The head of the University of the M25 wants a foothold on the Continent. Ted Prince attended the meeting that launched the Calais campus
Our bid for global domination was announced when the vice-chancellor was attending one of his motivational "thank you" lunches for a few of the heads of department.
This high-powered gathering was held at a drive-in Chinese restaurant outside Bedford. The vice-chancellor, believing that the exercise of power required an element of mystery, didn't like to spend much time near his staff. So when it came to dining out, he always opted for speed over splendour.
Hunched in the back of the bursar's Renault Espace, with their spring rolls on their knees, the departmental heads acknowledged the vice-chancellor's praise with modesty and restraint.
"But we mustn't rest on our laurels," said the vice-chancellor, brushing away a few grains of egg fried rice from his lips. "The University of the M25 is about permanent revolution, shining our dipped headlights into the gloom of ignorance. Bring me your poor, your huddled, unqualified masses."
"More cuts then?" said the head of retail sciences.
"Quite the opposite," growled the vice-chancellor. "We're moving into the export market. We have to stop thinking about universities being a single institution, and we have to start thinking about them as being a brand.
Forget Brideshead and start thinking Disneyland.
"Nottingham University is going to have a campus in China this year. Kent is setting up something with French universities. How long is it going to be before there are fully fledged Oxford, Cambridge and Harvard colleges on every continent?"
"You mean like chain stores?"
"I think we have to be careful with our use of language," said king of spin Nick McVelly, wedged in the back next to the head of divorce studies.
"We're planning to establish a bridgehead on the coast, a first foothold on the continent of Europe. In a ground-breaking arrangement with a select Calais hypermarché , we're going to be able to offer accredited language courses for an international audience. We're opening an autoroute to learning."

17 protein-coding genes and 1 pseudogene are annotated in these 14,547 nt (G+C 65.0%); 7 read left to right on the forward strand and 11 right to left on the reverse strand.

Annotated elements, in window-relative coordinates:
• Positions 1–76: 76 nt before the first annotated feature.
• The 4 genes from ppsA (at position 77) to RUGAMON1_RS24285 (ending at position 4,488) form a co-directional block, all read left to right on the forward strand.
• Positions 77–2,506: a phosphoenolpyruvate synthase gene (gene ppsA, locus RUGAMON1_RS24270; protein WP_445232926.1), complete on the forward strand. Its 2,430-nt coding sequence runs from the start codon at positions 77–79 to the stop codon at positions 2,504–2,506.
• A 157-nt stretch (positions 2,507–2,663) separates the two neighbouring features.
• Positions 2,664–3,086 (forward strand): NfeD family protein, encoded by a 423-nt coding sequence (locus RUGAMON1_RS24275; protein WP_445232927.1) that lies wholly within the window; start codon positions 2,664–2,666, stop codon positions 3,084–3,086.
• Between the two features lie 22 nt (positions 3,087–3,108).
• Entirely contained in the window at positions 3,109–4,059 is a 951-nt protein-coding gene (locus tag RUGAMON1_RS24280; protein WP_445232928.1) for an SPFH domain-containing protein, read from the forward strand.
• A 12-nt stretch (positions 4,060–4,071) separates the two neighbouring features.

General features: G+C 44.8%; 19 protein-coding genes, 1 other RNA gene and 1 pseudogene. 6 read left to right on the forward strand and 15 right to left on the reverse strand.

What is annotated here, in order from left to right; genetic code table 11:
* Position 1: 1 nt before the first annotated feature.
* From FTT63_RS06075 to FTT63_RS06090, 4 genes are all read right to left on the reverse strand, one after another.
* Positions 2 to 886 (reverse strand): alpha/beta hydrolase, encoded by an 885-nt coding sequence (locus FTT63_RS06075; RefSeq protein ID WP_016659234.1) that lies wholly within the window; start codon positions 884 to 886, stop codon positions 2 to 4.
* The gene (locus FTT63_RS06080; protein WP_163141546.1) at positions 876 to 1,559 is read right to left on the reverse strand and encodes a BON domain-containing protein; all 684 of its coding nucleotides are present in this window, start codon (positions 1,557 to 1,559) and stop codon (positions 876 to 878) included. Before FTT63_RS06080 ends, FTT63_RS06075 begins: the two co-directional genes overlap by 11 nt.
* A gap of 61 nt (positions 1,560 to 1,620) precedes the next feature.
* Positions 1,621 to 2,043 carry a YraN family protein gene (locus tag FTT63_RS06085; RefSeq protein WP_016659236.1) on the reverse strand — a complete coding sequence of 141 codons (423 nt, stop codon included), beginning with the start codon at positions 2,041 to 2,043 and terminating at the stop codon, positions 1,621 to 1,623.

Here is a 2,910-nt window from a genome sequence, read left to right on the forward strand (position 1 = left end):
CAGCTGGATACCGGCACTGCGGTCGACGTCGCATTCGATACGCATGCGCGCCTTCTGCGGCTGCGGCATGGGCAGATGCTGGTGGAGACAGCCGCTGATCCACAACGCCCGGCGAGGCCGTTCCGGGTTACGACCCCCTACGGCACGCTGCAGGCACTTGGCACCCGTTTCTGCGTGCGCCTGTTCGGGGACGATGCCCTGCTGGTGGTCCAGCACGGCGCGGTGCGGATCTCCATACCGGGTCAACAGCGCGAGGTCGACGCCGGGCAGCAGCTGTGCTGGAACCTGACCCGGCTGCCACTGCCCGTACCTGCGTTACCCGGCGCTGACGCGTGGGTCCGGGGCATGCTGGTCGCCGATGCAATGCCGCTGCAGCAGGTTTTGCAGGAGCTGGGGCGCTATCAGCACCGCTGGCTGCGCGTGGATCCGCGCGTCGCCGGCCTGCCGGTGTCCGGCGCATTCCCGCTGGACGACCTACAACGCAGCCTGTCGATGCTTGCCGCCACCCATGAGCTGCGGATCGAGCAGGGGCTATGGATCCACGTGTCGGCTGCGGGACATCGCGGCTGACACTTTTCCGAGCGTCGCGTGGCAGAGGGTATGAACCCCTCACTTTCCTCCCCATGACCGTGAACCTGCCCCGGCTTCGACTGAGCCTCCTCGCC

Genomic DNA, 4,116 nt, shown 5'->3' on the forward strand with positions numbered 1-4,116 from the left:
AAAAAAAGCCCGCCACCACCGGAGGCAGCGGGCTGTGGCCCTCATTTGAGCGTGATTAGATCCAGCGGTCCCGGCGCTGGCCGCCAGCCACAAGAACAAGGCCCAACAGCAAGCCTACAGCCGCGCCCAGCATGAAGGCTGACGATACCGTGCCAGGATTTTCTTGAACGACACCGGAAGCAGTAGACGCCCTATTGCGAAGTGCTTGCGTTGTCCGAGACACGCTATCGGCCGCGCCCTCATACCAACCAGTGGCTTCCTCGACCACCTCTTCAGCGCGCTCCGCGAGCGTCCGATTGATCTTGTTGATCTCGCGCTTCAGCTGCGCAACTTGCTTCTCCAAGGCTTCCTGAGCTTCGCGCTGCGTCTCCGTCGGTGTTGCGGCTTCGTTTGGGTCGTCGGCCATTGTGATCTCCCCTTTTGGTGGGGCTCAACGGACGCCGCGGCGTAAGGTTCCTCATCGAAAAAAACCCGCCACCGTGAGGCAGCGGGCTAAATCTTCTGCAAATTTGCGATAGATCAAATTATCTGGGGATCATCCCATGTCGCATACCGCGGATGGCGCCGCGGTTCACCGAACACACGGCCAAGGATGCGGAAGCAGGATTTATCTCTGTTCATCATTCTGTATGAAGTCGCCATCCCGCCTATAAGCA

"Where exactly will it be based?" asked a department head, face smeared with sweet-and-sour sauce.
"It's a beverage retailer at the French end of the Channel Tunnel. It's called the Red, White and Brew. We're going to occupy a learning zone just inside the entrance," said McVelly. "It will maximise the French, British and international potential."
"There could be an element of retail-based travel. But that's a huge audience right in our own backyard. They drive out of the tunnel expecting to fill a transit van with cheap beer - and they leave having signed up to a course in learning French."
"Just think of it, University of the M25, France," the vice-chancellor said wistfully.
"And even if they're French and can't speak any English, they can always sign up for a business degree," McVelly said.
"And if they can't speak anything at all, we can offer them a course in management. E-learning means that boundaries no longer exist."
"It's a terrible idea," said the stuck-in-the-last-century head of English.
"Of course, heads of department would have to take regular trips to Calais to monitor the development of our academic offspring. Once a term, expenses receipts to the bursar."
"Mind you, I can see the advantages of that kind of diversification," said the head of divorce studies.
"Every term?" said the head of English. "I suppose it has its cultural merits."
"Quite right," the vice-chancellor said. "Let's order another bottle of entente cordiale and then back to headquarters."
Once again, I had felt the hand of history on my shoulder.